Sunday, August 17, 2008

I am so sore...

My first backpack hunting trip in about a decade and a half came off yesterday without many hitches. No carribou were harmed in the making of this blog but thats why they call it hunting. My size 12 boots carried my butt up a 6000 ft moutain with a loaded day pack and oversize rifle just fine and despite the lack of game had a wonderful time. I picked an area that only the suicidal and law breaking would dare take an ATV into and didn't hear a single motor the whole time.

I had some time to ponder while I was trekking around in some pristine wilderness "why exactly do I feel the need to hunt?" I didn't exactly grow up a hunter but I did grow up in a rural community with a tradition of hunting. Maybe its the experience. Maybe its the desire to be an active participant in nature. Maybe its the desire to fit in. Who knows but the need to hunt is deep, powerful and unexplainable. It is a "roaring in the blood" to quote someone I can't remember at this moment...

While I was up there roaming around on foot looking for carribou and visiting my Stone Age psyche I had some time to ponder the simplicity of hunting and how complicated it all seems these days. A visit to the local Sportsman Warehouse reveals that for a lot of guys hunting the best sale price on new camo and camp gear may be the closest these folks get to hunting all year.
My endeavor is to simplify my equipment to a meager backpack and a rifle. And thats when I went hunting with Tim...

Saturday, August 9, 2008

Carbohydrate Power

It seems that carbohydrates have gotten a bad rap lately and even myself (a born carnivore with a taste for beef and salmon) managed to shed a significant number of pounds on the "Atkins diet". Why has the lowly carbohydrate gotten such a bum deal? Well- we as Americans and Alaskans in particular tend to eat a whole darn bunch of them. A lot more than we need in fact. Coupled with a distinct lack of physical activity, an overconsumption of carbs have left a lot of folks more Porky Pig than ever before.

I know most folks will be saying "What does this have to do with the outdoors Hodgeman?"

Well the hunting seasons are fast approaching and I'm fully intend to go out and bring home some protein but this year I'm going to do it differently and I'm likely going to need some help from carbohydrates to do it.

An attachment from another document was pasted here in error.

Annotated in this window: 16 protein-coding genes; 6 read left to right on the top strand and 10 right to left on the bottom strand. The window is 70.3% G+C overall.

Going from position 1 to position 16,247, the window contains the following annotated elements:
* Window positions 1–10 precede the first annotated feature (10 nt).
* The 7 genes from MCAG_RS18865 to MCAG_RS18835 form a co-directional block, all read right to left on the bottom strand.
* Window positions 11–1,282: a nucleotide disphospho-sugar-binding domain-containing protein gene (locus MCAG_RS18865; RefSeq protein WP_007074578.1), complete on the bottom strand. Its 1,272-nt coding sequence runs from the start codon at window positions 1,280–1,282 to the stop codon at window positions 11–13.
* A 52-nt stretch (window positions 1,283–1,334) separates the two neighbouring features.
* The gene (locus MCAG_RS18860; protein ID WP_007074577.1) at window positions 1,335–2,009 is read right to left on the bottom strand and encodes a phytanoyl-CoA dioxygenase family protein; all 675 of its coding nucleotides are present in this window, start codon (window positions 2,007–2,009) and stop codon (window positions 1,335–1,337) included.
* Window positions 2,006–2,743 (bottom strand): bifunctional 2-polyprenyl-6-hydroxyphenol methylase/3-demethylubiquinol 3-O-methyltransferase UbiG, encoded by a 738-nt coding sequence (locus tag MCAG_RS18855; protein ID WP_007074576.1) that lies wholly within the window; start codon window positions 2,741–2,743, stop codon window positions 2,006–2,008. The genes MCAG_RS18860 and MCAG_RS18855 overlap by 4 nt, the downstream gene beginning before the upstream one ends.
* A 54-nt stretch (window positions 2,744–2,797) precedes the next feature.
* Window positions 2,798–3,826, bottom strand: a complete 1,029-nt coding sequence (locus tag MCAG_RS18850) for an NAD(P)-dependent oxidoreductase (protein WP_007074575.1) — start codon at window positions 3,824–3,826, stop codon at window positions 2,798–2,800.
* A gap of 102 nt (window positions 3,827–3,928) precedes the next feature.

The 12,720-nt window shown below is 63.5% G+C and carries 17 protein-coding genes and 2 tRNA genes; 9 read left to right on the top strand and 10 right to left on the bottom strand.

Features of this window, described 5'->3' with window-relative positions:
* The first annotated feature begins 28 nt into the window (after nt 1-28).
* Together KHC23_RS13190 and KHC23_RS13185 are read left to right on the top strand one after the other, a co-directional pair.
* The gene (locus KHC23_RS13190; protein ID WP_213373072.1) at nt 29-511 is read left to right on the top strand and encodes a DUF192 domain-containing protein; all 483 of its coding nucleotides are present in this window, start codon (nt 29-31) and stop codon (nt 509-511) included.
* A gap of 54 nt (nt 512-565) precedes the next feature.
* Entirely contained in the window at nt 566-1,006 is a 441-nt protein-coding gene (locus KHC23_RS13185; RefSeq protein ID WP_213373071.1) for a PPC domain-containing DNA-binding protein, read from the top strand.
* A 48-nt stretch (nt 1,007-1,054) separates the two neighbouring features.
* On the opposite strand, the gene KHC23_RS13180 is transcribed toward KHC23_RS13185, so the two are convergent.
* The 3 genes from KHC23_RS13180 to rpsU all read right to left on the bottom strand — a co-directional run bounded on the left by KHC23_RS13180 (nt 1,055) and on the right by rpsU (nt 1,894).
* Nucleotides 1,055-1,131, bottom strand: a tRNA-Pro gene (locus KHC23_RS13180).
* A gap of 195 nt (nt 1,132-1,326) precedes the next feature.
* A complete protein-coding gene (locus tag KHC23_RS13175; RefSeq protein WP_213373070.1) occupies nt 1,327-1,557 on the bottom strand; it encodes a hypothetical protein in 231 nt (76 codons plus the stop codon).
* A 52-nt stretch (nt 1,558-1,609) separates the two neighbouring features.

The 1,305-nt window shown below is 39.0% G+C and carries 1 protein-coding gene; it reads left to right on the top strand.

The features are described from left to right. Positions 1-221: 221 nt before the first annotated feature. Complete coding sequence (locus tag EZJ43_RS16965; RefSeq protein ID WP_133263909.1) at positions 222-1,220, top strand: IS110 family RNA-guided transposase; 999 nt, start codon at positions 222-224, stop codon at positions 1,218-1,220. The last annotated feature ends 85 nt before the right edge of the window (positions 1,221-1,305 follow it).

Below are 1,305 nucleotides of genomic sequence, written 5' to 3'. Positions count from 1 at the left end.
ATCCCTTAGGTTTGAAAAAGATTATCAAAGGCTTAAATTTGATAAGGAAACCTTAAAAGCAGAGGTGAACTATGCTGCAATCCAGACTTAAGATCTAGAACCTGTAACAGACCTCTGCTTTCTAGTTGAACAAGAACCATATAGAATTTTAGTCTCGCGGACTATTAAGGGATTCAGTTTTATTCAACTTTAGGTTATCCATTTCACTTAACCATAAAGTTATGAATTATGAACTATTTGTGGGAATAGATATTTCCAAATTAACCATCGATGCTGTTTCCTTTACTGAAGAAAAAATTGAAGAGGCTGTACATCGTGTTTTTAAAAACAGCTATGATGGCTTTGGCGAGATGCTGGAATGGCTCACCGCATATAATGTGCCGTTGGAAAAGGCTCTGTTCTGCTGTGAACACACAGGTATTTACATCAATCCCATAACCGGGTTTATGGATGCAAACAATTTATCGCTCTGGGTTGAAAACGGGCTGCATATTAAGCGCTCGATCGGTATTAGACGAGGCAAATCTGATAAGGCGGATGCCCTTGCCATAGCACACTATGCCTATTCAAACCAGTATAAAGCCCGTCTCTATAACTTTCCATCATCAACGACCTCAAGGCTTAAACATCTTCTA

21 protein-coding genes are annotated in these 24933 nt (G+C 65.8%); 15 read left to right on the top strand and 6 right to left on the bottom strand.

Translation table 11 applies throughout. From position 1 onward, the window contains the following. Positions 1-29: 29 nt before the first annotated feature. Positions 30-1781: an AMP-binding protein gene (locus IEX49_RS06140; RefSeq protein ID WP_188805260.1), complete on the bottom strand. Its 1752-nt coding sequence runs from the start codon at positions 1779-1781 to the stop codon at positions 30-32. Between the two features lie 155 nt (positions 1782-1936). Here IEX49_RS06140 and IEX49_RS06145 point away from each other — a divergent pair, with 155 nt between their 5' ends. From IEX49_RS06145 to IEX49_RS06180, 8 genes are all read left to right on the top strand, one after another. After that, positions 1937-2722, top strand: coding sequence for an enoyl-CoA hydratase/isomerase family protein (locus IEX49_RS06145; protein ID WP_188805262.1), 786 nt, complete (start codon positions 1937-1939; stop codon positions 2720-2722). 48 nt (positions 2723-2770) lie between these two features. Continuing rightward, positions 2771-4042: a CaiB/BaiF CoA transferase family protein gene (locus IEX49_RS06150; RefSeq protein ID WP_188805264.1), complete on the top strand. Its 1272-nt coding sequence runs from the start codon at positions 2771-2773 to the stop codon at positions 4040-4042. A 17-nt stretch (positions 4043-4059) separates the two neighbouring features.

After several dissapointing episodes involving my ATVs and a LOT of dissapointing behavior involving other peoples' ATVs, I decided to part ways with wilderness internal combustion- at least on a trial basis. It was frightfully easy- a brief ad and a reasonable price ensured my Hondas flew out of my driveway as if ridden by Hell's Angels.

Events that led up to my departure from petroleum powered transport involved a rather awful spectacle with my ATV becoming so stuck I had to walk 2 miles to retrieve another ATV to pull it out. I could have easily walked through the stupid hole or better yet went right around it through the woods on foot. Maybe I'm getting soft because i don't want to destroy a 48" swath of trees to get around a mudhole. Some might even call me a tree hugger for relinquishing my right to plow under barked flora while my patooty is parked astride the saddle.

As bad as I felt the behavior of others didn't really help me any. While gold panning in the White Mountains I watched a lady climb aboard her machine and ride 50 yards to a toilet facility and then upon exit- ride back. She was rather obese and I'll let her score points for even being there (albeit on an ATV and camping in an RV) but riding a $6000 ATV rock throwing distance to the crapper is just silly.

The behavior of other hunters is getting out of hand as well. I met a pile of guys on the trail last year and in the hunting area I frequented the sound of ATVs seemingly never ceased. I even thought I had the open tundra tactic of going high and glassing excessively for game all wrong as other hunters seemed to just ride standing on the pegs scanning as they went. One group that I observed from my frosty perch never got off there machines except to take a leak. It all seemed pretty akin to a more acceptable form of "road hunting" although no one is calling it that. Something rumbled in my gut- in my youth back in the East road hunting was prosecuted with excessive vigor by the game warden as was viewed as the epitomy of "white trash" behavior. An old timer at the ADFG open forum decried the use of the machines and told the sad reality- the average moose hunter in our area will wear out three ATVs before he wears out a single pair of boots. I kinda cringed at the statement but only from my gut telling me its true.

Now hunting season is waxing fast and I'm left looking at my size 12 boots and a left foot prone to pain from "plantar facisitis...". A rummaging through my gear revealed that I no longer owned a suitable backpack- plenty of day type packs but nothing I could cram a dressed carribou quarter into. Looking at my physical condition I'm sorely dissapointed to say I'll have to limit shooting much closer to the truck than I'd care to otherwise I'd never get the meat out. Moose may be off the menu altogether unless I find another spot.

That said, I'm entering hunting season with a renewed sense of hope. I can hike, I can pack meat, a backpack is available a variety of places and I have funds to allow for purchase. An exceptionally wet summer has left the trail system a total wreck and hunting from a wheeler may be an aggravating pursuit this year. Ethically I feel better hunting from my two feet and not using the machine at all.